Our History and the Christian Connection

Who are they?

The dark skinned Aboriginals could not believe what they were seeing. They look human but they look so pale, so ghost like, they are so white. Where do they come from? What are they doing here? What do they want?

How difficult it is for us to imagine what was going on at this first encounter of two different cultures on Australian soil. The dark skinned Aboriginals and the sudden appearance of white skinned strangers striding along their shore.

This encounter between the indigenous people of Western Australia—probably members of the Bardi tribe—and a group of English buccaneers desperate for water was recorded by William Dampier in the best-seller, A New Voyage Round The World.

It is just over 300 years since his death. Almost 100 years before the First Fleet sailed into Botany Bay, William Dampier sailed into King Sound in Western Australia—one of the first Englishmen to set foot on the Australian mainland.

Dampier’s impact on scientific disciplines was profound. Renowned as a navigator, he produced maps still used a century later by sailors like Captain Cook. His study of winds formed the basis of modern meteorology, and his research of currents was foundational to the science of hydrography. His detailed observations of species laid the groundwork in several biological disciplines. And he contributed over 80 words to the English language, such as ‘avocado’, ‘barbecue’ and ‘chopsticks’.

His commentary on this initial contact between Europeans and the first Australians influenced Daniel Defoe’s Robinson Crusoe that was based on a real life character, Alexander Selkirk, who was an acquaintance of Dampier. He witnessed Selkirk’s miraculous rescue after four years marooned on a remote island.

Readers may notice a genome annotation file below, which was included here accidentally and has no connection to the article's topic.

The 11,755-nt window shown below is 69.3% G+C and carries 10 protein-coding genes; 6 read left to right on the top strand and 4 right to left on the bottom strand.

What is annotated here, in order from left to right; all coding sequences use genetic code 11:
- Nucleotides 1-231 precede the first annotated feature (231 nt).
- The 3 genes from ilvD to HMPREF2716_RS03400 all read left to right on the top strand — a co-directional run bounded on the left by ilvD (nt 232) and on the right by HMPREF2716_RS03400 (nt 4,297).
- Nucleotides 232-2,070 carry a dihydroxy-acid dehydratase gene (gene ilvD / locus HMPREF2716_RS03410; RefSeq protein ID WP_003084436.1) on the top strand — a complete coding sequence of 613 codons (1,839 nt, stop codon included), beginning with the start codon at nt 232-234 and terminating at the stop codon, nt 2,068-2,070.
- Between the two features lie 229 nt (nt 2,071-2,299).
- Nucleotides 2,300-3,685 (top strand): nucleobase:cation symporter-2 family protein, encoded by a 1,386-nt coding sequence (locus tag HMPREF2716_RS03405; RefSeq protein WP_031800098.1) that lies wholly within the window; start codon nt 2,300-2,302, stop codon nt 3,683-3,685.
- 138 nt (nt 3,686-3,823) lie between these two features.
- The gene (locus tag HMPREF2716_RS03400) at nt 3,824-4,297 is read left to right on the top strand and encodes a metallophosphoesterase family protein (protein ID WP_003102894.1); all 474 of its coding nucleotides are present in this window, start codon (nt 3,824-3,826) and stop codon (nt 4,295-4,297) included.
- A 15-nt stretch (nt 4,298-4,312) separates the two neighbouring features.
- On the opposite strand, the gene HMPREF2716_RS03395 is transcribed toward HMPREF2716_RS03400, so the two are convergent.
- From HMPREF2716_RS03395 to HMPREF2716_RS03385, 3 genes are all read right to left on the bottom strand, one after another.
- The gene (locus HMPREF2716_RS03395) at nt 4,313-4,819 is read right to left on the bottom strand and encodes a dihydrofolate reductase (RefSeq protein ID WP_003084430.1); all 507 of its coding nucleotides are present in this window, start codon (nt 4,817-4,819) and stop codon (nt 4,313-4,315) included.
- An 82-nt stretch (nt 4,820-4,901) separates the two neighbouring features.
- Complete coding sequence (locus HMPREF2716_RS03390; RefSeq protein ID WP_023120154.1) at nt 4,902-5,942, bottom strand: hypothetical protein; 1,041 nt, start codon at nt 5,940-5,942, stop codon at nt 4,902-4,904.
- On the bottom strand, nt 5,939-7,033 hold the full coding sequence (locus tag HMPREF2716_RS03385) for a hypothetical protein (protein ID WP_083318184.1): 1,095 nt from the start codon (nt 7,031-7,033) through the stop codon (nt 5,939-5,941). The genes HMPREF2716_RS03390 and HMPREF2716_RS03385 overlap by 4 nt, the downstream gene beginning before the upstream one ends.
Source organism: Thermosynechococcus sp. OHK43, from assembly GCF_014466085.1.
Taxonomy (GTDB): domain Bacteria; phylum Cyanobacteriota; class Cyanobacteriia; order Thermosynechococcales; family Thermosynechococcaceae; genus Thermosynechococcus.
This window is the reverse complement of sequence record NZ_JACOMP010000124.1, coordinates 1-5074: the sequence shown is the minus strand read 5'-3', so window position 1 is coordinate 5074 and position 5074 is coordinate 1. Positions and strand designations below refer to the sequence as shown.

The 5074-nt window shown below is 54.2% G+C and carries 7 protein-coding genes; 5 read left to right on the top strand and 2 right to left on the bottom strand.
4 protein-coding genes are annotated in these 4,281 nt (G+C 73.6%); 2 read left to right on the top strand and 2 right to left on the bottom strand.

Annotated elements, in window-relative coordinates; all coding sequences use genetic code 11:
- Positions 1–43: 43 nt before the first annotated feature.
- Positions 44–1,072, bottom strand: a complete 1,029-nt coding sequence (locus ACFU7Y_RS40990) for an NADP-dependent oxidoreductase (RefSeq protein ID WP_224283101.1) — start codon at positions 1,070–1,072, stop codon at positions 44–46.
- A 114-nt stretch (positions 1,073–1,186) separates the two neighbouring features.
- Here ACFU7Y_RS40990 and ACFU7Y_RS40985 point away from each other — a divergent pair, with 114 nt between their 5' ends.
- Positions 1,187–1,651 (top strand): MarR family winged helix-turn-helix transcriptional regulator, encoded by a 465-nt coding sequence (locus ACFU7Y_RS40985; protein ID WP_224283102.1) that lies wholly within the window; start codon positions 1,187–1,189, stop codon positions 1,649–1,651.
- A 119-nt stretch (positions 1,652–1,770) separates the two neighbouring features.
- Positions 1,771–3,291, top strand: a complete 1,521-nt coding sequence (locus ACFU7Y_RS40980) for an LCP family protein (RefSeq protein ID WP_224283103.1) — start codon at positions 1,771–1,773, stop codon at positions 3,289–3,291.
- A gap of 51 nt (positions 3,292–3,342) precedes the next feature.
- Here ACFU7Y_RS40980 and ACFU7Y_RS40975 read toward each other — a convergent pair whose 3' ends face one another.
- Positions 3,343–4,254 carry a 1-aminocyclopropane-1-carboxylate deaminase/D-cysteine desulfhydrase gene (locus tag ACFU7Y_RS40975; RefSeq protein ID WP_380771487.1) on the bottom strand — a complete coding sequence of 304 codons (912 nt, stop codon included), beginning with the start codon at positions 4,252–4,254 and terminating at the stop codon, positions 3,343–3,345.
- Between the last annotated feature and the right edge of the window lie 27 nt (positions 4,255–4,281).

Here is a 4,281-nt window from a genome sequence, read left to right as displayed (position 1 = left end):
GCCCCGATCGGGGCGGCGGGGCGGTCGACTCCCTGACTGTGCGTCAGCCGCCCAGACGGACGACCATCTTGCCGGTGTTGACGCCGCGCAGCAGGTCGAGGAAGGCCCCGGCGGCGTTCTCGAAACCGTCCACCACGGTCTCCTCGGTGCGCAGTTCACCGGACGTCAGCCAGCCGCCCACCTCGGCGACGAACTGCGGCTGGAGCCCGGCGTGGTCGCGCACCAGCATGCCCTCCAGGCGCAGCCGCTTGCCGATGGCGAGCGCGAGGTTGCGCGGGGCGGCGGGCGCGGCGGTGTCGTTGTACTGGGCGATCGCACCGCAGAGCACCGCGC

Despite his fame during his lifetime, Dampier is sadly almost unknown today.

His buccaneer background is suggested as the reason. Sent to the Caribbean to the sugar-growing estate of an English squire, he was worried he would become a victim of human trafficking. The seventeenth century was a brutal era. Men were regularly assaulted and taken away just walking down the road.

Dampier went to the Caribbean voluntarily, but quickly linked up with buccaneers. This lifestyle appealed to many men. Democratic decision-making, potential to share a fortune, government sanction to attack the enemies of England were all far better than indentured servitude or slavery. Dampier found buccaneering provided ample opportunity to indulge his curiosity and sense of adventure. He loved inquiring into ‘the various and wonderful Works of God in different parts of the world.’

His book offers tantalising glimpses of a complex faith. Not long after leaving the coast of ‘New Holland’—now Australia—Dampier sailed into a horrific storm. ‘I had a lingering View of approaching Death, and little or no hopes of escaping it… I had long before this repented of that roving Course of Life, but never with such concern as now. I also called to mind the many miraculous Acts of God’s Providence towards me in the whole Course of my Life, of which kind I believe few Men have met with the like. For all these I returned Thanks in a peculiar Manner, and once more desired God’s Assistance…’*

Dampier’s final resting place is unknown. His will reveals this same reliance on God. ‘I, Capt. William Dampier, of London, Mariner, being diseased and weak in body, but of sound and perfect mind and memory (praised be God therefore)……I recommend my soul into the hands of almighty God, my Creator, hoping by and through the merits, death and passion of my ever blessed redeemer to enjoy external life’**

Annie Hamilton                                   www.diduno.info

* 18 May 1688, as noted in William Dampier, A New Voyage Round The World: The Journal of an English Buccaneer, published 1697

Diana & Michael Preston, A Pirate of Exquisite Mind—Explorer, Naturalist and Buccaneer: The Life of William Dampier, Walker & Company 2004

** See Adrian Mitchell, Dampier’s Monkey: The South Sea Voyages of William Dampier, Wakefield Press